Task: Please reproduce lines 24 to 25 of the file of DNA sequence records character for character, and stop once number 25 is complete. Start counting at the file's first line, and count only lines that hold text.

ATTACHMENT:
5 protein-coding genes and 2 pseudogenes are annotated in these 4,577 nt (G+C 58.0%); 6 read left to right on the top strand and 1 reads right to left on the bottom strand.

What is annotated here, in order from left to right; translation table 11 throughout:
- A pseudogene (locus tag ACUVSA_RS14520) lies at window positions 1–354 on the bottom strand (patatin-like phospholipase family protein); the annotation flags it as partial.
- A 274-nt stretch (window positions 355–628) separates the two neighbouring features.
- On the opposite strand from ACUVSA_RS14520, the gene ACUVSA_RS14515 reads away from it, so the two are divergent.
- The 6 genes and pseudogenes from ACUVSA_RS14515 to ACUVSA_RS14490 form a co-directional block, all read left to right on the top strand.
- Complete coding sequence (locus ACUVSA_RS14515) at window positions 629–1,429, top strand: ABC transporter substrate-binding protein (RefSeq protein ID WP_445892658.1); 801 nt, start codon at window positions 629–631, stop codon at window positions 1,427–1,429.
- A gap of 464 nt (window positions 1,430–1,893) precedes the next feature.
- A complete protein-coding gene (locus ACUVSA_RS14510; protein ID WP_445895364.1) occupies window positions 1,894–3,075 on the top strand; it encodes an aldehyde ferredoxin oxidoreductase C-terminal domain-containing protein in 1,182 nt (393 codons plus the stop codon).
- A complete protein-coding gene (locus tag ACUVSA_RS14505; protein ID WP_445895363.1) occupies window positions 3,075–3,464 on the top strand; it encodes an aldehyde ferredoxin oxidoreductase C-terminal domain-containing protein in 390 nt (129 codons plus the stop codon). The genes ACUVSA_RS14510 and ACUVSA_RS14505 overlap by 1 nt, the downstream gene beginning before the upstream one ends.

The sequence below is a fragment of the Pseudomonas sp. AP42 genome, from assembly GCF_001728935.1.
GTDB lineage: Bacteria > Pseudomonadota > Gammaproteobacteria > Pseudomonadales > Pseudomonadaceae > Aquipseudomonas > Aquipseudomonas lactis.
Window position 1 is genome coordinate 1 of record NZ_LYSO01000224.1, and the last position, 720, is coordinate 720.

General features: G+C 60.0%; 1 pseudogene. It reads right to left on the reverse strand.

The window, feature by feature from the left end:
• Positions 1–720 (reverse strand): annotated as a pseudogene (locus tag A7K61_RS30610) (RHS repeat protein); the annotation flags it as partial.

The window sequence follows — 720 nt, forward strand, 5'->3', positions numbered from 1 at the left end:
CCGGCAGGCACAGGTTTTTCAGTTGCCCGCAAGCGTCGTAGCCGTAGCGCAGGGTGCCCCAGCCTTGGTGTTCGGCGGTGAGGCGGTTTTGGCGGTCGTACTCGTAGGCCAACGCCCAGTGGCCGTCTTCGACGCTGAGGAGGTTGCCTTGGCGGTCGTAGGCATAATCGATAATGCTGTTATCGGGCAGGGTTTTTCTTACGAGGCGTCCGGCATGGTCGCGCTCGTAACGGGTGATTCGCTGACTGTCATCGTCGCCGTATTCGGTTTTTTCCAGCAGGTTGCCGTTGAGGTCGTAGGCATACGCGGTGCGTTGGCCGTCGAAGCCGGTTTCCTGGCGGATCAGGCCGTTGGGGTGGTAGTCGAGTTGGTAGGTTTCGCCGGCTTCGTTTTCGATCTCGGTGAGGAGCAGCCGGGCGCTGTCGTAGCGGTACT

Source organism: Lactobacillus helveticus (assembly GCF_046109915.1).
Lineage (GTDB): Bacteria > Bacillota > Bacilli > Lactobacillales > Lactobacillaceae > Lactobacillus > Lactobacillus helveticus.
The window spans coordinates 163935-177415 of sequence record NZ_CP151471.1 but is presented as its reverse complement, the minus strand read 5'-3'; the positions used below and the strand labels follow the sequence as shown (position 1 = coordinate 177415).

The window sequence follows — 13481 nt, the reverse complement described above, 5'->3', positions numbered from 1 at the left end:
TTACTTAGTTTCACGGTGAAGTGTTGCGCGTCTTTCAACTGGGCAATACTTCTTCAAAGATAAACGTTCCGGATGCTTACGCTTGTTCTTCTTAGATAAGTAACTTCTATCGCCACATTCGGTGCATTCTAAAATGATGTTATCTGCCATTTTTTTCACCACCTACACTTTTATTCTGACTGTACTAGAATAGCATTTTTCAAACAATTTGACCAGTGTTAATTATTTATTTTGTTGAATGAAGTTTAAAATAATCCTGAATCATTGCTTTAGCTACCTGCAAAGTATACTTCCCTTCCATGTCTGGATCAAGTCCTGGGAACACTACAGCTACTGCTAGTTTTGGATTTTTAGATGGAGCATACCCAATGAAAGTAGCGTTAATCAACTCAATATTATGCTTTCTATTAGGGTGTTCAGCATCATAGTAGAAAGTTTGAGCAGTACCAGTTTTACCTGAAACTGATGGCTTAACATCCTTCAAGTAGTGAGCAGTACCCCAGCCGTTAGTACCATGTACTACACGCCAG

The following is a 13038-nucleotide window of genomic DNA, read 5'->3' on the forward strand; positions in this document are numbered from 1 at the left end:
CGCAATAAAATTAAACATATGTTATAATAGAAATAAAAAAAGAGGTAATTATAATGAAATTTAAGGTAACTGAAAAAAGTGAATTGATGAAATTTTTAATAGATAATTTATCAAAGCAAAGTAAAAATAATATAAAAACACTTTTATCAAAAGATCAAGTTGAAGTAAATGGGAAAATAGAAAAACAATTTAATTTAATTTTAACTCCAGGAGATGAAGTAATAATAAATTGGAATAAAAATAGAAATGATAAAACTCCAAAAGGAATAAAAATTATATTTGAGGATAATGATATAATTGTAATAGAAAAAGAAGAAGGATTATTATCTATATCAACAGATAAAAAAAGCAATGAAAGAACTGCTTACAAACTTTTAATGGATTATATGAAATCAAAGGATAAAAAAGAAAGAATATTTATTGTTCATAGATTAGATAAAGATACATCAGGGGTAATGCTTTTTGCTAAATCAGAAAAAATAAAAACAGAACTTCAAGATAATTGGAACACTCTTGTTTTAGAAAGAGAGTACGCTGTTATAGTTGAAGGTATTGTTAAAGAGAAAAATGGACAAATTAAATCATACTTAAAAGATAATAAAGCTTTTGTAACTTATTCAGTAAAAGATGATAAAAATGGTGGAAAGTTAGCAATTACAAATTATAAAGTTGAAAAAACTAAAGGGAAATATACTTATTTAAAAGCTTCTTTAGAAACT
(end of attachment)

The following is a 13038-nucleotide window of genomic DNA, read 5'->3' on the forward strand; positions in this document are numbered from 1 at the left end:
CGCAATAAAATTAAACATATGTTATAATAGAAATAAAAAAAGAGGTAATTATAATGAAATTTAAGGTAACTGAAAAAAGTGAATTGATGAAATTTTTAATAGATAATTTATCAAAGCAAAGTAAAAATAATATAAAAACACTTTTATCAAAAGATCAAGTTGAAGTAAATGGGAAAATAGAAAAACAATTTAATTTAATTTTAACTCCAGGAGATGAAGTAATAATAAATTGGAATAAAAATAGAAATGATAAAACTCCAAAAGGAATAAAAATTATATTTGAGGATAATGATATAATTGTAATAGAAAAAGAAGAAGGATTATTATCTATATCAACAGATAAAAAAAGCAATGAAAGAACTGCTTACAAACTTTTAATGGATTATATGAAATCAAAGGATAAAAAAGAAAGAATATTTATTGTTCATAGATTAGATAAAGATACATCAGGGGTAATGCTTTTTGCTAAATCAGAAAAAATAAAAACAGAACTTCAAGATAATTGGAACACTCTTGTTTTAGAAAGAGAGTACGCTGTTATAGTTGAAGGTATTGTTAAAGAGAAAAATGGACAAATTAAATCATACTTAAAAGATAATAAAGCTTTTGTAACTTATTCAGTAAAAGATGATAAAAATGGTGGAAAGTTAGCAATTACAAATTATAAAGTTGAAAAAACTAAAGGGAAATATACTTATTTAAAAGCTTCTTTAGAAACT